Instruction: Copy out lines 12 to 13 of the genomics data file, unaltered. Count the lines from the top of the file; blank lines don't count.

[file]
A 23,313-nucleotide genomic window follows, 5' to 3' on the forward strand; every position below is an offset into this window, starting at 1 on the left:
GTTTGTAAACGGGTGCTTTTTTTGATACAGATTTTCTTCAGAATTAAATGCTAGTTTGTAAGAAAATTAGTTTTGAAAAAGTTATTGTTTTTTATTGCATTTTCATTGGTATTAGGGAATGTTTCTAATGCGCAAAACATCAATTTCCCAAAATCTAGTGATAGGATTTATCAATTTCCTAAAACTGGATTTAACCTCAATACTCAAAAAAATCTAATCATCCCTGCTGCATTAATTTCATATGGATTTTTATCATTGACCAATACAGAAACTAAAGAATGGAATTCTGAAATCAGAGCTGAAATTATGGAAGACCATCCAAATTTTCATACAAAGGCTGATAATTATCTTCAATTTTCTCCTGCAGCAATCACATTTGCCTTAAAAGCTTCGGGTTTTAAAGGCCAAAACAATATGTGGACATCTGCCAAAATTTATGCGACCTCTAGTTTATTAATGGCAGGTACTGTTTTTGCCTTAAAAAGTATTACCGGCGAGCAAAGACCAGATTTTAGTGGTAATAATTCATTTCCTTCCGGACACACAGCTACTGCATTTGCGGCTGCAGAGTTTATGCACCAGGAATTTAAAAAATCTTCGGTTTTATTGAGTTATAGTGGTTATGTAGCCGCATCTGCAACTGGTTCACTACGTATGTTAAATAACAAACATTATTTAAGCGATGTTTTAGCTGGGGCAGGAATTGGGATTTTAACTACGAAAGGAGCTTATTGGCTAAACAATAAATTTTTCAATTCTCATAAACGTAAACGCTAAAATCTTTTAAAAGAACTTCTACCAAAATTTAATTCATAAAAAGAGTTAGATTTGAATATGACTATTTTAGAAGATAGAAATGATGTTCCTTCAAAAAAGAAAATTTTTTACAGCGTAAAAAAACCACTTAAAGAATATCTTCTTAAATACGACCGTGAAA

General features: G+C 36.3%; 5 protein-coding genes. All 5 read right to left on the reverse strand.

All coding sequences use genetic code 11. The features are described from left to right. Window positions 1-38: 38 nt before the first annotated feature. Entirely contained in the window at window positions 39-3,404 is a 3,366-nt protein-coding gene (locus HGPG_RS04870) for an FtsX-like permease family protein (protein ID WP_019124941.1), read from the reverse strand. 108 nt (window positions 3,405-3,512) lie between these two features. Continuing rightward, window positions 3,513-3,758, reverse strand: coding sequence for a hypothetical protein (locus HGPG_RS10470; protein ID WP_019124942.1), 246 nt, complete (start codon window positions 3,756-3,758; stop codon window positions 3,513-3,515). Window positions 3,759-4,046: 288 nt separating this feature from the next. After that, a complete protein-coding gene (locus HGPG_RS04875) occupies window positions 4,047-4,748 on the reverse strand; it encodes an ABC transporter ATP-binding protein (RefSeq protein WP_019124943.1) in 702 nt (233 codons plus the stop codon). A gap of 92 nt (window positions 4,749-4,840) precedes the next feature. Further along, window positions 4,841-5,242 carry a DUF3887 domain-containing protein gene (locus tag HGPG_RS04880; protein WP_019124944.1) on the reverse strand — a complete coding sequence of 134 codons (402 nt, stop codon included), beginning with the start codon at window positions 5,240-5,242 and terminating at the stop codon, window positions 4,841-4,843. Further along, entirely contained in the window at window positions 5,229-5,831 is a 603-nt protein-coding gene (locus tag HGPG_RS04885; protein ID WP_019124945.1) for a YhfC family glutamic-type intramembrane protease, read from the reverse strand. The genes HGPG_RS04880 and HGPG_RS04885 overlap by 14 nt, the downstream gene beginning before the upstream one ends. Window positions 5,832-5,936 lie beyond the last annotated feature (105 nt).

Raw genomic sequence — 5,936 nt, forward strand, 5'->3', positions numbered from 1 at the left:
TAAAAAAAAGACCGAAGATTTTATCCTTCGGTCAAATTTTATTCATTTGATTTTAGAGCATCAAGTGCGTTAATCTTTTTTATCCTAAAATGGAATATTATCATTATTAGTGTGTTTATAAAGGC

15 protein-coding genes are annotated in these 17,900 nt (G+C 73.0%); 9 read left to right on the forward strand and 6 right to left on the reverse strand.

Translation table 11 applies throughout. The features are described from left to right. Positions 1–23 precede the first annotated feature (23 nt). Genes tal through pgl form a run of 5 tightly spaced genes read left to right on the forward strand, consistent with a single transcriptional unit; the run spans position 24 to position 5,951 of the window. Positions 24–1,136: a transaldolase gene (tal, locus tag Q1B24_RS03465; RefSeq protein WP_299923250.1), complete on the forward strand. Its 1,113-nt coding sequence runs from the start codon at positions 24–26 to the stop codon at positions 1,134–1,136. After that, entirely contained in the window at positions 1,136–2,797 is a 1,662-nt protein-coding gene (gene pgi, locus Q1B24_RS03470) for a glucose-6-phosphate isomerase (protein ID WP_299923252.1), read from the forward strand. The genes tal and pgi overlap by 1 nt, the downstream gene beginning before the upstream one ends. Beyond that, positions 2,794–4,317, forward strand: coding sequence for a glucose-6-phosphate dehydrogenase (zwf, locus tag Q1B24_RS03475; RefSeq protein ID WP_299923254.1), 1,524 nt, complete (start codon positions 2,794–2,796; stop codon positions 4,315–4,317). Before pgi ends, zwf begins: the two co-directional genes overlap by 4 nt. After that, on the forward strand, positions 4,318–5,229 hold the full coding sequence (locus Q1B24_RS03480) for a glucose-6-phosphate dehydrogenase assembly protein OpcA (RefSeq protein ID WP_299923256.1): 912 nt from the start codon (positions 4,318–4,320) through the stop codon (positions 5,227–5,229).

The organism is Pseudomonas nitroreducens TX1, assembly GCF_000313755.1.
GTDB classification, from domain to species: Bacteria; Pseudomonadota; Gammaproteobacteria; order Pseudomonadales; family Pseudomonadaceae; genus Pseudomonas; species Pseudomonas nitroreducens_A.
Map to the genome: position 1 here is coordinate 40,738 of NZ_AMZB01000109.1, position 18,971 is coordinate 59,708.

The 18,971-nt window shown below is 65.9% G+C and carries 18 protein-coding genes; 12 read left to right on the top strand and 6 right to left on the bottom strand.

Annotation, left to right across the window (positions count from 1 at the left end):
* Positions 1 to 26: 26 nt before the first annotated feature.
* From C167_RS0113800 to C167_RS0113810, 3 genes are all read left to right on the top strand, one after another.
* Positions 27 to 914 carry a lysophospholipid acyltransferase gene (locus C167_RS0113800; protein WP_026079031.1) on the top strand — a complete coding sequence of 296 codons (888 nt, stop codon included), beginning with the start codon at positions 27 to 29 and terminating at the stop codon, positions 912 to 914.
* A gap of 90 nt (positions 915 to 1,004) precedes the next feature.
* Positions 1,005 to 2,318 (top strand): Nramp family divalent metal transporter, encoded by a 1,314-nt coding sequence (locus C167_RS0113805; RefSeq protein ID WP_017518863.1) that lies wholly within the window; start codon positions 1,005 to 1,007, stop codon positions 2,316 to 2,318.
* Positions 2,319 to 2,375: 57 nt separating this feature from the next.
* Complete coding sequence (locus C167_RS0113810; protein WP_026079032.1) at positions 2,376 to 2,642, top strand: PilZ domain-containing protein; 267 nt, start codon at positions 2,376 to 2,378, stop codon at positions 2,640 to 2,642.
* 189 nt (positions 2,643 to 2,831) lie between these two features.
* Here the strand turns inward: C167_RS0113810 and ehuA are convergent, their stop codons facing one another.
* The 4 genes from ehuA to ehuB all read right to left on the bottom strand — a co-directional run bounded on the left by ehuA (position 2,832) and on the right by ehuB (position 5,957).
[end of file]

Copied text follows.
The 18,971-nt window shown below is 65.9% G+C and carries 18 protein-coding genes; 12 read left to right on the top strand and 6 right to left on the bottom strand.

Annotation, left to right across the window (positions count from 1 at the left end):